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‘First Peal 2015’ and the North American Guild — the year in review

by Rick DuPuy

This past year marked the 300th anniversary of the first known peal, rung at St Peter Mancroft in Norwich on the 2nd of May 1715. As I wrote in April’s Clapper, one of the planned commemorations was a campaign, styled ‘First Peal 2015’, aiming to help 300 ringers worldwide score their first peal during the year. Since a more typical figure for recent years would be 160, this was an ambitious goal!

The anniversary weekend itself (May 1st–4th) was a busy one with a variety of celebratory ringing worldwide — among them several date touches of 1715 and fully 24 peals of Plain Bob Triples. (Surely a record for the method!) The First Peal 2015 campaign got a strong boost, with 18 ringers scoring their first.

Nevertheless, for most of the year we were on track to fall slightly short of 300. The pace picked up considerably starting in October, however, and the target was actually met a month early, with the 300th first-pealer scoring on the 28th of November. By the end of 2015, 387 people had rung their first peals during the year, the most since 1991 and more than in either of the two recent years with concerted bellringing buzz (2000 for the turn of the millennium, 2002 for Queen Elizabeth’s golden jubilee).

We in North America made a significant contribution to this year’s tally, with 19 residents ringing their first peals:

Hearty congratulations to each of them, and I wish them all many pleasant hours of ringing in more peals to come!

Deep appreciation is likewise due to everybody else who helped make these first peals happen, by organizing, ringing, conducting, and so forth. PealBase (an online peals database) has put together a list of those who rang alongside first-pealers this year, calling them ‘angels’; of the 1235 angels listed, our own Ed Futcher (who rang with 7 first-pealers) was tied for tenth-most worldwide. Among North Americans he is followed by John and Tina Hitchings (with 5 each) and then a host of others — it’s heartening to see how many North American angels there have been, and how many different towers and ringing areas were involved, from Toronto to Houston. This has truly been a group effort.

With 15 first-pealers scoring under our banner, the North American Guild punched above our weight in helping the Exercise meet and surpass its goal — we provided the sixth-most overall, behind only Winchester & Portsmouth (28), Yorkshire (24), Oxford Diocesan (23), Kent (20), and Salisbury (17), each of them a perennial powerhouse. For a relatively small Guild so thinly spread, we can be very proud at how well we rose to the occasion.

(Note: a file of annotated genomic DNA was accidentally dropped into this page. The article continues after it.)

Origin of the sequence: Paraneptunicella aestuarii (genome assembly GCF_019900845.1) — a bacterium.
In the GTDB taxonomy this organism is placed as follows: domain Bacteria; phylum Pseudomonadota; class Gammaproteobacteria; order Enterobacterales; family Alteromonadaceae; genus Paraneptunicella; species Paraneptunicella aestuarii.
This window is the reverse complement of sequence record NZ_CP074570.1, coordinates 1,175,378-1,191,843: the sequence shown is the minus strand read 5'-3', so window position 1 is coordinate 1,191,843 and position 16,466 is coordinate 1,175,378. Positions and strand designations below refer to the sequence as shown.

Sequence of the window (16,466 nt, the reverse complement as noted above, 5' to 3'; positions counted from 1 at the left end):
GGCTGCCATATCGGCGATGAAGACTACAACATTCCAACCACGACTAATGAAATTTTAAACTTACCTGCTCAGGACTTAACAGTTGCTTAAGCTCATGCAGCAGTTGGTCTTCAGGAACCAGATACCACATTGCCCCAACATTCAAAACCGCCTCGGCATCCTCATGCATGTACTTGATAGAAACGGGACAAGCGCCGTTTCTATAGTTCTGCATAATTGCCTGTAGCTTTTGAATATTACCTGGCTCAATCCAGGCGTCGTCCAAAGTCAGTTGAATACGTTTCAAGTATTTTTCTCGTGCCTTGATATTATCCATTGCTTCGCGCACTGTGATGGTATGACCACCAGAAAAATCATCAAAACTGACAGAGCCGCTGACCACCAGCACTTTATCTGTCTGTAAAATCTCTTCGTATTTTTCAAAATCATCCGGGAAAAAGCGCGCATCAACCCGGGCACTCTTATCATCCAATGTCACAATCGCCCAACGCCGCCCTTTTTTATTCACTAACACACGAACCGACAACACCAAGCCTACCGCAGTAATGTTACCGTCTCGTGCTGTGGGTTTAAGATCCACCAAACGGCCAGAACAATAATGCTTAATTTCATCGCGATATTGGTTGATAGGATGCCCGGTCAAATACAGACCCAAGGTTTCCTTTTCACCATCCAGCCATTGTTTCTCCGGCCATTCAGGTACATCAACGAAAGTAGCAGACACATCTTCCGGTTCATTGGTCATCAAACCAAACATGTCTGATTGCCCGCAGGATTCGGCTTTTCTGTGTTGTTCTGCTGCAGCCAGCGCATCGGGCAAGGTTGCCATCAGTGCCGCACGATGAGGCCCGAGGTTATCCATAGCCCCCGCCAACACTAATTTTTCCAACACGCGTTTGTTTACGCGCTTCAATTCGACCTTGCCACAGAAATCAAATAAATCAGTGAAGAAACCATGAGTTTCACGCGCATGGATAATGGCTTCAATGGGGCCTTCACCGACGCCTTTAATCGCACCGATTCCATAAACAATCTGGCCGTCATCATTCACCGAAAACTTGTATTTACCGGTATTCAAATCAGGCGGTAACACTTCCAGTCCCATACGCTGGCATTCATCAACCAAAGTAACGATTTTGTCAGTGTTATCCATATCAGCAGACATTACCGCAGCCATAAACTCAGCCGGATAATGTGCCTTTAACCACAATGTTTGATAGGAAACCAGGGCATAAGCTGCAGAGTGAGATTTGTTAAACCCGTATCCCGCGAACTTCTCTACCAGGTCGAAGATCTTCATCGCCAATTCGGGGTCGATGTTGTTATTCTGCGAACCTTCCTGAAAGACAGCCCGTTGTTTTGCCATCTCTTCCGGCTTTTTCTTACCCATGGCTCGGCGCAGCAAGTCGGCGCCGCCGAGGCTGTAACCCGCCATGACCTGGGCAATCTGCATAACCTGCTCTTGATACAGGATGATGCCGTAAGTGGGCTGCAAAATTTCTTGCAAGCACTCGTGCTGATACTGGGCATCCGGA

The challenge now is to keep this momentum going forward. What should our next goals be?

I look forward to finding out!


A version of this article appears in the January 2016 edition of the Clapper.

Posted Jan 23, 2016

Responses

William HronasJan 23 2016, 3:14 am

Congratulations to all the first pealers, and thank you to those that helped them accomplish this feat!

To answer Rick's "challenge", yes, we need a new class of peal ringers. Coming from a tower that doesn't ring many peals or quarters locally, unless we have visiting peal ringers who ring with their own group, I'd love to see more peals organized at events such as the AGM or the Towers Festival here in the South. But we also need more conductors. Having just learned what is needed for a quarter peal, I am eager to learn how to conduct a full peal.

Shall we all answer Rick's challenge? I hope so. Seven Towers is coming up-a peal of Doubles or Minor could be accomplished. As the commercial for Home Depot says- "Let's Do This"!!.

Paul Windels IIIFeb 12 2016, 1:09 am

Well done all around! I think the encouragement of young conductors should be a priority. The greatest difficulty I have found in the course of organizing a number of peal attempts over the past few years has been finding an available date for a conductor. Since conductors of course have their own schedules and commitments, the more peal conductors we have, the more peals we can ring.

We should look especially to younger ringers as potential conductors for two reasons. First, they will be around for a long time. Second, younger minds are more likely to be able to pick up the thought processes that a true conductor (rather than a bob caller) needs to have. I make the latter observation based on my own experience and limitations as a conductor, having started to conduct at about age 50.

Finally, thank you Rick for taking such an active role as Peal Secretary!

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